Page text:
On 02/17/11 19:48, Jonathan Rochkind wrote:
> On 2/17/2011 12:50 PM, Eric Hellman wrote:
>> If list members would like to "name and shame" GPL incompatible
>> interfaces that they're stuck working with, have at it. If I'm
>> mistaken and there are none left, then I'd like to know it.
> Well, the problem with "viral" licenses like GPL is that other licenses
> are essentially incompatible with them _unless_ they are open source --
> at least if you want to share the product of your combination of those
> two libraries.
> You can't combine non-open-source code and GPL code in a single project.

That's very different from saying something with a GPL license can't use
a proprietary interface. As if for example Xerxes couldn't use the
Metalib API - without which it would be pointless. As I understand him
Eric is saying that there are interfaces to library software which
actually have a license or contract which blocks GPLed software from
using them. It would be a kind of 'viral BSD' license, killing free
software (in the FSF sense) but leaving proprietary or open source (in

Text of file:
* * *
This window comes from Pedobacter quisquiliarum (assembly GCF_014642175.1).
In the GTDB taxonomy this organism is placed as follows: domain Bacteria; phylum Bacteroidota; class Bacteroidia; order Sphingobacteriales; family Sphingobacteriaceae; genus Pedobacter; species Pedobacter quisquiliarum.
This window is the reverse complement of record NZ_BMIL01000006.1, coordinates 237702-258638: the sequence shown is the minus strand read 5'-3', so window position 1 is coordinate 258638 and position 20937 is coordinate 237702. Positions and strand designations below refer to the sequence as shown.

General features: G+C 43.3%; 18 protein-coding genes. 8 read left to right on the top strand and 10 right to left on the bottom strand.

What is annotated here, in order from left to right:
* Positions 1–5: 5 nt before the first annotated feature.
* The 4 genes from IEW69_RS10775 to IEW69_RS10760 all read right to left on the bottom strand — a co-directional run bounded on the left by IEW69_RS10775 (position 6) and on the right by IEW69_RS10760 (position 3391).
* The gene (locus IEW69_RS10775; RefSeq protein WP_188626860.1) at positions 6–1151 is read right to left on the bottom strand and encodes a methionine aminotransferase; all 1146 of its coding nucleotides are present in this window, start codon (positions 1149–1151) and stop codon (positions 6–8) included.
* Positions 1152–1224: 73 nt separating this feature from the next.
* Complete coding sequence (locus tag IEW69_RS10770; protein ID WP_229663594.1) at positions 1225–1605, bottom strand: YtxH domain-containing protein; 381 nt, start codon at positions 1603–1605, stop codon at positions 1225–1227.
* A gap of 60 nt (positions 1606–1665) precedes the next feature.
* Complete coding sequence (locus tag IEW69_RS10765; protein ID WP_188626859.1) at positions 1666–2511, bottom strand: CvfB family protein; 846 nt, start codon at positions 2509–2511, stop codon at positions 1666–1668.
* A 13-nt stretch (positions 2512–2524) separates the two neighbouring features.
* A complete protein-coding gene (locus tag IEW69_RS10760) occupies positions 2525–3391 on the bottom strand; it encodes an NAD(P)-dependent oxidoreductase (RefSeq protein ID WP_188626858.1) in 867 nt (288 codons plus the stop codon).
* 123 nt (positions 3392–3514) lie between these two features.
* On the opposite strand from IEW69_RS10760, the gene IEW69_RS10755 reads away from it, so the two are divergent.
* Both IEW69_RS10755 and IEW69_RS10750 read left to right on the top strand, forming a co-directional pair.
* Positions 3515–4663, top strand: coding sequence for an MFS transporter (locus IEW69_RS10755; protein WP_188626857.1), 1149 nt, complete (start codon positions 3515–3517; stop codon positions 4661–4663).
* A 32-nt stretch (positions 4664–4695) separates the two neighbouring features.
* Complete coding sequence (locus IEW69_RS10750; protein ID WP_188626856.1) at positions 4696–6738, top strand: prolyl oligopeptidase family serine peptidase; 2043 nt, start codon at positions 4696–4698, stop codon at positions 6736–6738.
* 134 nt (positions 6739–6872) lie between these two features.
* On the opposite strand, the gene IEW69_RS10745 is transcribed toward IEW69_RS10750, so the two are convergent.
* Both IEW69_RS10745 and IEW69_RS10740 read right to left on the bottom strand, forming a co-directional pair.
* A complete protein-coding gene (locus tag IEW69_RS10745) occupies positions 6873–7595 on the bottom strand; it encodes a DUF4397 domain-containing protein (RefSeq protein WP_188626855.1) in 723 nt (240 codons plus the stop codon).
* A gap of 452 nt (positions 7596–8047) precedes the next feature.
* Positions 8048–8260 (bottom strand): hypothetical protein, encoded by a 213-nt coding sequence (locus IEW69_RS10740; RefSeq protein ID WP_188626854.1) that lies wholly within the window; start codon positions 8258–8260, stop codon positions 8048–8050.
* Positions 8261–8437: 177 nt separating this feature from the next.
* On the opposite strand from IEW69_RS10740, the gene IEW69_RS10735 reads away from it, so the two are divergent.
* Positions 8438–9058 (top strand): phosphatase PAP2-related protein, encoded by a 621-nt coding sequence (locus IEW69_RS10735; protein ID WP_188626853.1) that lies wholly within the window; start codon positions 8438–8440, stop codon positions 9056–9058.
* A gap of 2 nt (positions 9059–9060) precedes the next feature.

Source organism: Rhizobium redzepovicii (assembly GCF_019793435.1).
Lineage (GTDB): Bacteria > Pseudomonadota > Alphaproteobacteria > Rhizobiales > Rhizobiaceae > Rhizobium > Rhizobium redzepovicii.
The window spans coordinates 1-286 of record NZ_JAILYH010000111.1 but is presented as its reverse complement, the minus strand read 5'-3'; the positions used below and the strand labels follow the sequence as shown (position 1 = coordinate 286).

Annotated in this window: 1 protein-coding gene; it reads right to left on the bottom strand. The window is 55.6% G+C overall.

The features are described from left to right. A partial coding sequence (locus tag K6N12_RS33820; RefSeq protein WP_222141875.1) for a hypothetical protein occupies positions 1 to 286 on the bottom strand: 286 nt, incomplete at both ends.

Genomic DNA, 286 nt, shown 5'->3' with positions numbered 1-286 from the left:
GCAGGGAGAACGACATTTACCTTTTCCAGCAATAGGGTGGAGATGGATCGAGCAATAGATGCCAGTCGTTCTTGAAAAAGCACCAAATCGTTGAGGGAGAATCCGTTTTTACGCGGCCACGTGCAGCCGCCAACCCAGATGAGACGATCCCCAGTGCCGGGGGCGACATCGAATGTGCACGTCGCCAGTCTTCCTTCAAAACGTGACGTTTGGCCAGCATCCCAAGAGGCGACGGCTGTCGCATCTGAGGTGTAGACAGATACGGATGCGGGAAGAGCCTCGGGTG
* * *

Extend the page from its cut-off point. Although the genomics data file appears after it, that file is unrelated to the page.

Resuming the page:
your Apache/MIT sense) untouched. I haven't seen any examples myself,
and can't quite see how it would be done legally.

> Personally, I much prefer "non-viral" type open source licenses like
> Apache or MIT for this reason. The GPL advocates argue that viral-type
> licenses like GPL are "more free" because nobody can take GPL code and
> turn it into a proprietary product.  I see what they're trying to do.
> But from my perspective 'non-viral' open source licenses like Apache are
> 'more free' because it gives the user the freedom to combine Apache code
> with non-open-source code in a project. You can't do that with GPL,
> which seems less free to me.

This is a classic position which is now 20 years or so old; I don't
think anyone on either side is likely to come up with a new argument -
you take your pick, and then try to find the best way to live with the
people you don't agree with, because neither side is going away in a hurry.


> Jonathan